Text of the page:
“Quiet Time” Returns to Its Roots in Washington, D.C.
DLF’s efforts to bring the TM technique to 10,000 at-risk youth and their families in Washington, D.C., will also include public schools. In DLF Quiet Time school programs, all students, faculty, and staff practice the TM technique twice a day in the classroom. In San Francisco, Los Angeles, Chicago, and New York, research has shown that the TM-based Quiet Time program helps reduce school violence, absences, and drop-out rates, while helping increase graduation rates, GPAs, and college admissions.
Now Quiet Time will be returning to Washington, D.C., where the first program of its kind was established in the early 1990s, and served as inspiration for David Lynch and DLF in the 2000s. (For more of this history, see “Celebrating 50 Years of Teaching TM in African American Communities: 1969–2019.”)
In fact, “Quiet Time” was coined by Dr. George Rutherford, the first public school principal to include the TM technique twice a day in the curriculum, at Fletcher-Johnson Educational Center, a K–8 school in D.C.’s Ward 8. He later became the principal of Ideal Academy Public Charter School, the first public school with the TM technique in its charter.
Boone has decades of experience with the profound impact of the Quiet Time program. She served as the TM teacher at Ideal Academy for 8 years, after teaching for 30 years at Maharishi School, the K–12 Consciousness-BasedSM independent school at Maharishi University of Management in Fairfield, Iowa.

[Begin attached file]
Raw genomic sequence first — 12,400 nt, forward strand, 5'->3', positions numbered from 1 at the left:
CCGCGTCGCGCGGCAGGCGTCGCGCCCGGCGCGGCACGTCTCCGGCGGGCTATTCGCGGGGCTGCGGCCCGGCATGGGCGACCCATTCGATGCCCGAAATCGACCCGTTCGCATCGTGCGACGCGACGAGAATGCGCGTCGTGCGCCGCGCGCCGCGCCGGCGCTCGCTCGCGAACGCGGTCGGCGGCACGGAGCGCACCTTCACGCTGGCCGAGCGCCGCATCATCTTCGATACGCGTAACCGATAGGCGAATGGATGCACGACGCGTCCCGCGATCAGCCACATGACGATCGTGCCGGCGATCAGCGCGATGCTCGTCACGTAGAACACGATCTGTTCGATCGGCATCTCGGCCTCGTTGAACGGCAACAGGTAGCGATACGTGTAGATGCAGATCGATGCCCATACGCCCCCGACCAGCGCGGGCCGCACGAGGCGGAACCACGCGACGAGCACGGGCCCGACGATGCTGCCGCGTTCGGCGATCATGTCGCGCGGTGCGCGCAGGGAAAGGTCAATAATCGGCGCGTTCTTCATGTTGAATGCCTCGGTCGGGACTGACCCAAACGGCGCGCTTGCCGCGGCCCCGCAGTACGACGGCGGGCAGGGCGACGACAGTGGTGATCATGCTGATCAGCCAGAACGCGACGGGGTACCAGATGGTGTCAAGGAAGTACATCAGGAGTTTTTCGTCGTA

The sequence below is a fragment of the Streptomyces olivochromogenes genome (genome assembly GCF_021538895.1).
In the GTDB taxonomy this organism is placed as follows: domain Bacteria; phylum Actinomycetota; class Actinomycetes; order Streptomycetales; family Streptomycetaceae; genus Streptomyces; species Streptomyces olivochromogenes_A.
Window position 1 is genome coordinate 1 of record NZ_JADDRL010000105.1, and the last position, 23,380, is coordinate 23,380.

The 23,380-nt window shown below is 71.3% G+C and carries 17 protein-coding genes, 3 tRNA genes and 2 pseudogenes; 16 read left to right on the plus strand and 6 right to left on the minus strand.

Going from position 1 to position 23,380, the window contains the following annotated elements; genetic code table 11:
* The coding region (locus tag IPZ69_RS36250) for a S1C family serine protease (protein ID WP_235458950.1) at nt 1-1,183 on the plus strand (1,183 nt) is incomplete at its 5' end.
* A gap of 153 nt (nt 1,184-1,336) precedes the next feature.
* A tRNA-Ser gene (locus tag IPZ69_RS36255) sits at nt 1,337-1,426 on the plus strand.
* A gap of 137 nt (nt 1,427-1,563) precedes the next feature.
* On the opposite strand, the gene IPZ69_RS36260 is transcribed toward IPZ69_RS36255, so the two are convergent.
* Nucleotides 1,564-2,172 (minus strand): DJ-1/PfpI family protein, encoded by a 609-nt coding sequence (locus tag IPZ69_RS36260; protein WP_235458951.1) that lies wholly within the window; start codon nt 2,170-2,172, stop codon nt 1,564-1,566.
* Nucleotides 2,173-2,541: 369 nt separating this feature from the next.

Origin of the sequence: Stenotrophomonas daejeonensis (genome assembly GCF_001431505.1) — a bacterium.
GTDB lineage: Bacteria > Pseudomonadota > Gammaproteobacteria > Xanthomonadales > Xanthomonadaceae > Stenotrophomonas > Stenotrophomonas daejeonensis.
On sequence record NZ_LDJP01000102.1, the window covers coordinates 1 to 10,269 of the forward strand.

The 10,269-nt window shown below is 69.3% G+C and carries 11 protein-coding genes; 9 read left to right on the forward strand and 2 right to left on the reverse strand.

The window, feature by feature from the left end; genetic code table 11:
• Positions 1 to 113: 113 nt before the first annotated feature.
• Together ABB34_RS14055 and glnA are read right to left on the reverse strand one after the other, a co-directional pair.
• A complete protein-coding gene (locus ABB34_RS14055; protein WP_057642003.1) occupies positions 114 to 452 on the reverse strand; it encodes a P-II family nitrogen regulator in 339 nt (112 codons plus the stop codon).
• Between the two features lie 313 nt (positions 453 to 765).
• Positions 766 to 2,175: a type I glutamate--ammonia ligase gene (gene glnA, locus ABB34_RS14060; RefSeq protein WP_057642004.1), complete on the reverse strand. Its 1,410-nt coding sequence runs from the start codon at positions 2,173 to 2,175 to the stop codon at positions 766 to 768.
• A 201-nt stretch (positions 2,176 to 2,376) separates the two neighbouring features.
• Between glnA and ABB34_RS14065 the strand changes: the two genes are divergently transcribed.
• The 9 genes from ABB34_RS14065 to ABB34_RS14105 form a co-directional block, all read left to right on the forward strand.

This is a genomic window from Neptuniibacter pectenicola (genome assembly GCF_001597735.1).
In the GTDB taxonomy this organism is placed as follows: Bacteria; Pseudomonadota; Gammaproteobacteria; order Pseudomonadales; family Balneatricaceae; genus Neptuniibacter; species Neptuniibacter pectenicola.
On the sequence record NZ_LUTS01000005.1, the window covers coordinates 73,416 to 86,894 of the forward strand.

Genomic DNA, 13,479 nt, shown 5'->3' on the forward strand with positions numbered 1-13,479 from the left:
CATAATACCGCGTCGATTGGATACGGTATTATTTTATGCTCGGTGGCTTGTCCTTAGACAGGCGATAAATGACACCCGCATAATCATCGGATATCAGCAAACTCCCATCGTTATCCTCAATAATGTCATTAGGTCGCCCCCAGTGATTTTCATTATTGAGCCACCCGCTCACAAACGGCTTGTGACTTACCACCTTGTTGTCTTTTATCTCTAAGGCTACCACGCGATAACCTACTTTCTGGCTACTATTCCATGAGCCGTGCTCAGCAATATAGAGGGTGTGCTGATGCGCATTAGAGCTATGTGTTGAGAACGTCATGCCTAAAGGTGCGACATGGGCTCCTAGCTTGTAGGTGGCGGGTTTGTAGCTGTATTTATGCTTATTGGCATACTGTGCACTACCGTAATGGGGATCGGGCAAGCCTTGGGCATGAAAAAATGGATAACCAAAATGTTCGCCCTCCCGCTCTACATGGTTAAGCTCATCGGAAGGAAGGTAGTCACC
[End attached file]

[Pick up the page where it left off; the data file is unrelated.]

Research has shown that the TM-based Quiet Time program helps reduce school violence, absences, and drop-out rates, while helping increase graduation rates, GPAs, and college admissions.
Inner Brilliance Shines with Inner Silence
Youth in high-conflict, underserved environments like Wards 7 and 8 are under tremendous stress. “Stress is affecting who they are. It’s affecting their happiness, their creativity, their sense of well-being, their health, everything, because when people are stressed out, they’re in fight-or-flight mode all the time, and that’s no way to live life,” Boone says.
“When a lot of these children come to school, they may be upset about something. There’s no telling what’s going on in their family. They come to school with that stress, that trauma, and they may not be ready to learn,” she explains.